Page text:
Letter to the Editor: Advocating for the homeless

Close your eyes and imagine yourself on the street, cold and hungry. Imagine how you would feel, alone with a bed of concrete. You, in this imaginary world, are “invisible” to people, and no matter how hard you try, no one is reaching out to help you. In fact, people want you to go away, because you are seen as a blight on society.

Now, open your eyes and realize that this is going on every day in the United States. This is called being homeless, and it is a social injustice.

On Nov. 17, CSUN students are banding together against this injustice and making a difference by walking at HomeWalk 2012 at Exposition Park. HomeWalk is an annual, one-day walking marathon put on by United Way to raise money for affordable housing for the homeless, and this year Kobe Bryant will be the honorary chair. The goal is to end the homeless crisis by 2016. The main philosophy behind the event is that affordable housing for everyone should be a right, not a privilege. As students, and as human beings, we should all be fighting for this, and that is why I feel it is important for you to join the CSUN HomeWalk team.

Statistics from United Way state that on any given night in Los Angeles, about 51,000 people are sleeping on the streets. These are men, women, children, veterans and others just like you or me. In fact, statistics from the United Way state that 32 percent of the homeless population have received bachelor’s degrees, and the main cause of homelessness is job loss. Advocating for the homeless, in a way, is a lot like advocating for our own rights as human beings.

What most people don’t talk about is that anyone, at any time, could become homeless. When I was an intern at a nonprofit on Skid Row during 2010, homelessness became much more than a social problem to me. The day that really woke me up to the harsh reality of this issue was when I was manning a booth at a nonprofit street fair on San Julian Avenue in the heart of Skid Row. Each person who came to my booth had a story, had questions and had interesting and sometimes heartbreaking histories.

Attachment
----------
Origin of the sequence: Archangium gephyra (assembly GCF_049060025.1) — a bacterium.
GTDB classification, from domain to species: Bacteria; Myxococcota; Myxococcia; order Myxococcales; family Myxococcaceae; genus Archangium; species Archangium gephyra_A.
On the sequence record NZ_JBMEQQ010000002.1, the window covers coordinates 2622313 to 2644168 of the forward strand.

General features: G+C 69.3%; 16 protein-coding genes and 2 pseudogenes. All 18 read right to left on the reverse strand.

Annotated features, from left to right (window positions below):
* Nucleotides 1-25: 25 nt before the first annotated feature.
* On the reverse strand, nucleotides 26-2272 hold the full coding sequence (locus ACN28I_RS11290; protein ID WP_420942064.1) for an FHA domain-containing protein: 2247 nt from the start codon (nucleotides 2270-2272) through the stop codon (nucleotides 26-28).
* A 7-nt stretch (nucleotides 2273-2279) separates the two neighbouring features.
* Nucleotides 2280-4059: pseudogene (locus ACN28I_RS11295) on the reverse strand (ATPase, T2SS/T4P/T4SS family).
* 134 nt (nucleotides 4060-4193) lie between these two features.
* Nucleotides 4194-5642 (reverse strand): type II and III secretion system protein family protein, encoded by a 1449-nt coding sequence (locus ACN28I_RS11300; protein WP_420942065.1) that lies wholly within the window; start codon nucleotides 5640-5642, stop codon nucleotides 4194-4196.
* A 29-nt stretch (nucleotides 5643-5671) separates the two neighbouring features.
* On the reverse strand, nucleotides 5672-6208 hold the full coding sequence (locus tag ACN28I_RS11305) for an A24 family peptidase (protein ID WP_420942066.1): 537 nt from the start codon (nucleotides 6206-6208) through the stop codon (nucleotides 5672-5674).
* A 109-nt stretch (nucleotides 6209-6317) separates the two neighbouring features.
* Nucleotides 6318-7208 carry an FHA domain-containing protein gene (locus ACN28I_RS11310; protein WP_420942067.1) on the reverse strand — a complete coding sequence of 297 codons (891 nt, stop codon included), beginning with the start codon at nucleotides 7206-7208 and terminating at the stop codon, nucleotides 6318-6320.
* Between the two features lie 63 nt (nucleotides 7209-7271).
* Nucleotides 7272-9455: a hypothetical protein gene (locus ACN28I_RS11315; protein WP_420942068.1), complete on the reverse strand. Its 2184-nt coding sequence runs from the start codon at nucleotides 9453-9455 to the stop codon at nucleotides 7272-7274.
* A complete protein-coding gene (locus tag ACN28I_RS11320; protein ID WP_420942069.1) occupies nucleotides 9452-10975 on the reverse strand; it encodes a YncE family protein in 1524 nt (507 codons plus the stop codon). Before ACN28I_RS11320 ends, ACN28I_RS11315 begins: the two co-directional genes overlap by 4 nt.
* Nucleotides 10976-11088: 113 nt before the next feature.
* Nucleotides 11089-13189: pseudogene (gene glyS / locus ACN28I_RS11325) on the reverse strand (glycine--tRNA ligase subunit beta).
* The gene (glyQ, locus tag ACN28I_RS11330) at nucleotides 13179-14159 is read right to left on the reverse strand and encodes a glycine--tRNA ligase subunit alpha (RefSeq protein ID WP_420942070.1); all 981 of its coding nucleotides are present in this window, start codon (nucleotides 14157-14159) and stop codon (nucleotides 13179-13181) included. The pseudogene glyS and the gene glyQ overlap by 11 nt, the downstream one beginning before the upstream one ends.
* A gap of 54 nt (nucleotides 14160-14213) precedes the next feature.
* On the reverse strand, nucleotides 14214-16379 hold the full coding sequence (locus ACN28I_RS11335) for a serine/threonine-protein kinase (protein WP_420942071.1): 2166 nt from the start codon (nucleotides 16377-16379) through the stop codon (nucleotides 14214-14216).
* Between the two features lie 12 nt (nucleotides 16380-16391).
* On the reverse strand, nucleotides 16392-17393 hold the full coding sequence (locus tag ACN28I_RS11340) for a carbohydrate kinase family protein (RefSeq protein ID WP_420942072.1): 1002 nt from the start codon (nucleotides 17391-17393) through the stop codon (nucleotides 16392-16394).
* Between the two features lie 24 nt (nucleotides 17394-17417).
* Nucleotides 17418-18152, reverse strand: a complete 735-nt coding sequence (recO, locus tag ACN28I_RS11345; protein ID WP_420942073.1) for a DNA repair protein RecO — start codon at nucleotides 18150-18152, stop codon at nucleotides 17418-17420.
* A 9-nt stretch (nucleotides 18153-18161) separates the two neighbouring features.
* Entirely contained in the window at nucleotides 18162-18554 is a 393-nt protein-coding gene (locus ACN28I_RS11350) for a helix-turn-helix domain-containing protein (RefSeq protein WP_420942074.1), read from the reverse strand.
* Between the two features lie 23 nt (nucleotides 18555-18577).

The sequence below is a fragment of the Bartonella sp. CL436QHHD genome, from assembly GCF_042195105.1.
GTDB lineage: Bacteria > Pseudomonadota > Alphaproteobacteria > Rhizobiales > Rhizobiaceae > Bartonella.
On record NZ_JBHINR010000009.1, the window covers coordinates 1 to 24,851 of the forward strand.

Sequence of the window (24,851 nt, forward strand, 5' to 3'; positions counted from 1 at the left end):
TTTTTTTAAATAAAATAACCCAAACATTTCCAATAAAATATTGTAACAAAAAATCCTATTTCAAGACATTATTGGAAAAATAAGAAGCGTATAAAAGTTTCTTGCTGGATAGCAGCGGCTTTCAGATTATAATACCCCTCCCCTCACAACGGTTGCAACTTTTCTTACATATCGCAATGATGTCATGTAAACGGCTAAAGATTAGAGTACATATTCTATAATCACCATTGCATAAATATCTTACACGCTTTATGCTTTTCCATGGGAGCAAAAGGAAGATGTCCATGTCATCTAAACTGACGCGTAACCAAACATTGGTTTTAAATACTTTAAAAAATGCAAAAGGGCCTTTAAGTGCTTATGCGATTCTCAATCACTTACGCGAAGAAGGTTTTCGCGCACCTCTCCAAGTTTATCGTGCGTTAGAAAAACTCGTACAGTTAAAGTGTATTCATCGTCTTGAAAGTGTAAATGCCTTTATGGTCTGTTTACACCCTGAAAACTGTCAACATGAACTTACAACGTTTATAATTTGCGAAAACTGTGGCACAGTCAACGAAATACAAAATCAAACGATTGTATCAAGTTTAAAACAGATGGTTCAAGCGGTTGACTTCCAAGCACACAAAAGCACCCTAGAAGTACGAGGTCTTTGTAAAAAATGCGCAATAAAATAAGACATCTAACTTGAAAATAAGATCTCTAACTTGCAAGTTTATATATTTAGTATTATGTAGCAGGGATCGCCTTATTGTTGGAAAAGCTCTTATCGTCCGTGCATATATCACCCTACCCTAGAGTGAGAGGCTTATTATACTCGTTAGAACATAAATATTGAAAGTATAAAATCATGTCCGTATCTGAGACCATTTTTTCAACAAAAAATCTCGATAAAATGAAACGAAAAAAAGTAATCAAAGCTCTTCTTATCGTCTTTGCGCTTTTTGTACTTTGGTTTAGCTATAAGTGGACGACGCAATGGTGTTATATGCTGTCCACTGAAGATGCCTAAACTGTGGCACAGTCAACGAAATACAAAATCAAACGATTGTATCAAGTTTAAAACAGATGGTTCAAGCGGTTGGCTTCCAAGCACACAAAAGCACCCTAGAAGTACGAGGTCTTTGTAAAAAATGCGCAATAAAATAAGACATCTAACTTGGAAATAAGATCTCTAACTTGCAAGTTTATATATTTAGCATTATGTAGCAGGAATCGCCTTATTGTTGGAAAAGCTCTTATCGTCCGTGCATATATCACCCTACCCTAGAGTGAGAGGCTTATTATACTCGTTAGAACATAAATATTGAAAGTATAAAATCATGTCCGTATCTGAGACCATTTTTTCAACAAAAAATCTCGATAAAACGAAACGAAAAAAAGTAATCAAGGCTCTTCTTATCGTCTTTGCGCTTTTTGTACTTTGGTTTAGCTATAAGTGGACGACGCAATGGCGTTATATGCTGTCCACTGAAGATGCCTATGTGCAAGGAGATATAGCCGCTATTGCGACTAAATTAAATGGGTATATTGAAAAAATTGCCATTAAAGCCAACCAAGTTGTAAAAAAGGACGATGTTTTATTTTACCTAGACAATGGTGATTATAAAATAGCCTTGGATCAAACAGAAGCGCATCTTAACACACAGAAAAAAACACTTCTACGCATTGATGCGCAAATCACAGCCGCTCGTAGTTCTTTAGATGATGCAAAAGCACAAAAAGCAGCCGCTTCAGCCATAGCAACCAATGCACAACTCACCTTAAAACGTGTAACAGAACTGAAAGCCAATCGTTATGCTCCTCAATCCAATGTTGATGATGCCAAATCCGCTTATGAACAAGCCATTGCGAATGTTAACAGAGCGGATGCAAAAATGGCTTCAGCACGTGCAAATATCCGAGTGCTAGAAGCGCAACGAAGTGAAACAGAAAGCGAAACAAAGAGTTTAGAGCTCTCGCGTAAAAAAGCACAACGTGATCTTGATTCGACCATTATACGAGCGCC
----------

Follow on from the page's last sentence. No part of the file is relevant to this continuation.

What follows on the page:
One person in particular I met while working with a non-profit on Skid Row, made homelessness hit home for me. She had tatters in her dirty, gray men’s slacks. Bags of candy hung from her beaten up backpack, and her hair was short and in an array of dark brown tangles. Her eyes seemed to droop, but with each, fleeting clear stare it was easy to tell she had no hope left. Each booth she came to sent her away for being either too “healthy” for supportive housing, or too old for the transitional homes for aging foster children. There really was no place for her to live but the streets. She was only 23 – my age.

We, as college students, have the responsibility of affecting change for the future. Joining the CSUN HomeWalk team is a small step, but this can lead to a larger impact. Over the past five years, this HomeWalk event alone has helped raise funds for 12,000 new permanent and supportive housing facilities. According to the United Way, this permanent housing has kept people off the streets at an 85 percent success rate. This has saved taxpayers money, as well.

There are many ways a student can join our HomeWalk team. To become a walker costs $25 and people under the age of 18 walk for free. If money is an issue, there are also ways to volunteer at the event, but every person makes a difference. If you would like more information about joining our growing team of CSUN students who will participate in HomeWalk this year, visit our Facebook page.

 

Sincerely,

Kimberly Krieger, 

Graduate student of social work